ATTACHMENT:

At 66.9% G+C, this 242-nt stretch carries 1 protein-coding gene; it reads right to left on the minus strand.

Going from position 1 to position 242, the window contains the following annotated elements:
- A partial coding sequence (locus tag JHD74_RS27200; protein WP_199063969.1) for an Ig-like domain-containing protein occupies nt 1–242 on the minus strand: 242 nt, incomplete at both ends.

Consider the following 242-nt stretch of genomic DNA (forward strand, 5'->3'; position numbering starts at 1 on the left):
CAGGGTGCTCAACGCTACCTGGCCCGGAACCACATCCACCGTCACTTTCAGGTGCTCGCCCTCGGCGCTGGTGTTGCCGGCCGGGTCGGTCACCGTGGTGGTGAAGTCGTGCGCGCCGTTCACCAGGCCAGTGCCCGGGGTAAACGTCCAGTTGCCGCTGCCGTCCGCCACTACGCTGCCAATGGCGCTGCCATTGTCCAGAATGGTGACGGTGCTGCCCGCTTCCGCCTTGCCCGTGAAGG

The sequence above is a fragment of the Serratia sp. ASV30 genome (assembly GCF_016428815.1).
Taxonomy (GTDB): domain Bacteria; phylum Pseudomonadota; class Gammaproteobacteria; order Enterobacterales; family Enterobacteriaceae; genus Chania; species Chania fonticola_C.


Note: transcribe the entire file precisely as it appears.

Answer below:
At 66.9% G+C, this 242-nt stretch carries 1 protein-coding gene; it reads right to left on the minus strand.

Going from position 1 to position 242, the window contains the following annotated elements:
- A partial coding sequence (locus tag JHD74_RS27200; protein WP_199063969.1) for an Ig-like domain-containing protein occupies nt 1–242 on the minus strand: 242 nt, incomplete at both ends.

Consider the following 242-nt stretch of genomic DNA (forward strand, 5'->3'; position numbering starts at 1 on the left):
CAGGGTGCTCAACGCTACCTGGCCCGGAACCACATCCACCGTCACTTTCAGGTGCTCGCCCTCGGCGCTGGTGTTGCCGGCCGGGTCGGTCACCGTGGTGGTGAAGTCGTGCGCGCCGTTCACCAGGCCAGTGCCCGGGGTAAACGTCCAGTTGCCGCTGCCGTCCGCCACTACGCTGCCAATGGCGCTGCCATTGTCCAGAATGGTGACGGTGCTGCCCGCTTCCGCCTTGCCCGTGAAGG

The sequence above is a fragment of the Serratia sp. ASV30 genome (assembly GCF_016428815.1).
Taxonomy (GTDB): domain Bacteria; phylum Pseudomonadota; class Gammaproteobacteria; order Enterobacterales; family Enterobacteriaceae; genus Chania; species Chania fonticola_C.